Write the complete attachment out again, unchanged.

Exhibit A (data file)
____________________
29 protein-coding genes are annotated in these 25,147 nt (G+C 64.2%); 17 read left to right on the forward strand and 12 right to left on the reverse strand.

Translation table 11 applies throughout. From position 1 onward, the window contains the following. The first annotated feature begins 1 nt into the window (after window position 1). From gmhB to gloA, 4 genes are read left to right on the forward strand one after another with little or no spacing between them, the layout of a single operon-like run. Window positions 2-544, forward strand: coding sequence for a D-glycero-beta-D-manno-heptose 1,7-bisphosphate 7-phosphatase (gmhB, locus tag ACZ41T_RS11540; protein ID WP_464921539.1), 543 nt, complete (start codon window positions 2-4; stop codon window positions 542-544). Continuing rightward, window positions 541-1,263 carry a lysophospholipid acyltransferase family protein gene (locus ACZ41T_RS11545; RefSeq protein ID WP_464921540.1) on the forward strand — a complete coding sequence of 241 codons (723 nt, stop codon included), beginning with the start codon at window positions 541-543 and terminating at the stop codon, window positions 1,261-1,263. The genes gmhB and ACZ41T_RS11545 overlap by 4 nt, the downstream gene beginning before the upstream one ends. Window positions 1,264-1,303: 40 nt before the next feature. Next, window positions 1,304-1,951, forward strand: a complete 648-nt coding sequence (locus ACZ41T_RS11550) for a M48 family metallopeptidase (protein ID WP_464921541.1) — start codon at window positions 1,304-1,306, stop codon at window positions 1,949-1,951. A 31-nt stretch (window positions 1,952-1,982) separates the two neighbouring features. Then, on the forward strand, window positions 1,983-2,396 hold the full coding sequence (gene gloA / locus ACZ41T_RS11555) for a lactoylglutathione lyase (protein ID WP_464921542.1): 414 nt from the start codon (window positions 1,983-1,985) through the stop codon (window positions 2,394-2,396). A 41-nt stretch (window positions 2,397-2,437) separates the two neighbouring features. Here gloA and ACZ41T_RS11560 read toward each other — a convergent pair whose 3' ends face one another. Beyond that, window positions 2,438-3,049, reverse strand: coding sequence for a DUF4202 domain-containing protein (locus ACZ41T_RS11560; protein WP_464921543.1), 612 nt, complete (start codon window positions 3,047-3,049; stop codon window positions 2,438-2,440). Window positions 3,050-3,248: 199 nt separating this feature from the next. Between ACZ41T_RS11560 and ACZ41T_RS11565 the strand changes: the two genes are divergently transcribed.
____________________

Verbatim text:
29 protein-coding genes are annotated in these 25,147 nt (G+C 64.2%); 17 read left to right on the forward strand and 12 right to left on the reverse strand.

Translation table 11 applies throughout. From position 1 onward, the window contains the following. The first annotated feature begins 1 nt into the window (after window position 1). From gmhB to gloA, 4 genes are read left to right on the forward strand one after another with little or no spacing between them, the layout of a single operon-like run. Window positions 2-544, forward strand: coding sequence for a D-glycero-beta-D-manno-heptose 1,7-bisphosphate 7-phosphatase (gmhB, locus tag ACZ41T_RS11540; protein ID WP_464921539.1), 543 nt, complete (start codon window positions 2-4; stop codon window positions 542-544). Continuing rightward, window positions 541-1,263 carry a lysophospholipid acyltransferase family protein gene (locus ACZ41T_RS11545; RefSeq protein ID WP_464921540.1) on the forward strand — a complete coding sequence of 241 codons (723 nt, stop codon included), beginning with the start codon at window positions 541-543 and terminating at the stop codon, window positions 1,261-1,263. The genes gmhB and ACZ41T_RS11545 overlap by 4 nt, the downstream gene beginning before the upstream one ends. Window positions 1,264-1,303: 40 nt before the next feature. Next, window positions 1,304-1,951, forward strand: a complete 648-nt coding sequence (locus ACZ41T_RS11550) for a M48 family metallopeptidase (protein ID WP_464921541.1) — start codon at window positions 1,304-1,306, stop codon at window positions 1,949-1,951. A 31-nt stretch (window positions 1,952-1,982) separates the two neighbouring features. Then, on the forward strand, window positions 1,983-2,396 hold the full coding sequence (gene gloA / locus ACZ41T_RS11555) for a lactoylglutathione lyase (protein ID WP_464921542.1): 414 nt from the start codon (window positions 1,983-1,985) through the stop codon (window positions 2,394-2,396). A 41-nt stretch (window positions 2,397-2,437) separates the two neighbouring features. Here gloA and ACZ41T_RS11560 read toward each other — a convergent pair whose 3' ends face one another. Beyond that, window positions 2,438-3,049, reverse strand: coding sequence for a DUF4202 domain-containing protein (locus ACZ41T_RS11560; protein WP_464921543.1), 612 nt, complete (start codon window positions 3,047-3,049; stop codon window positions 2,438-2,440). Window positions 3,050-3,248: 199 nt separating this feature from the next. Between ACZ41T_RS11560 and ACZ41T_RS11565 the strand changes: the two genes are divergently transcribed.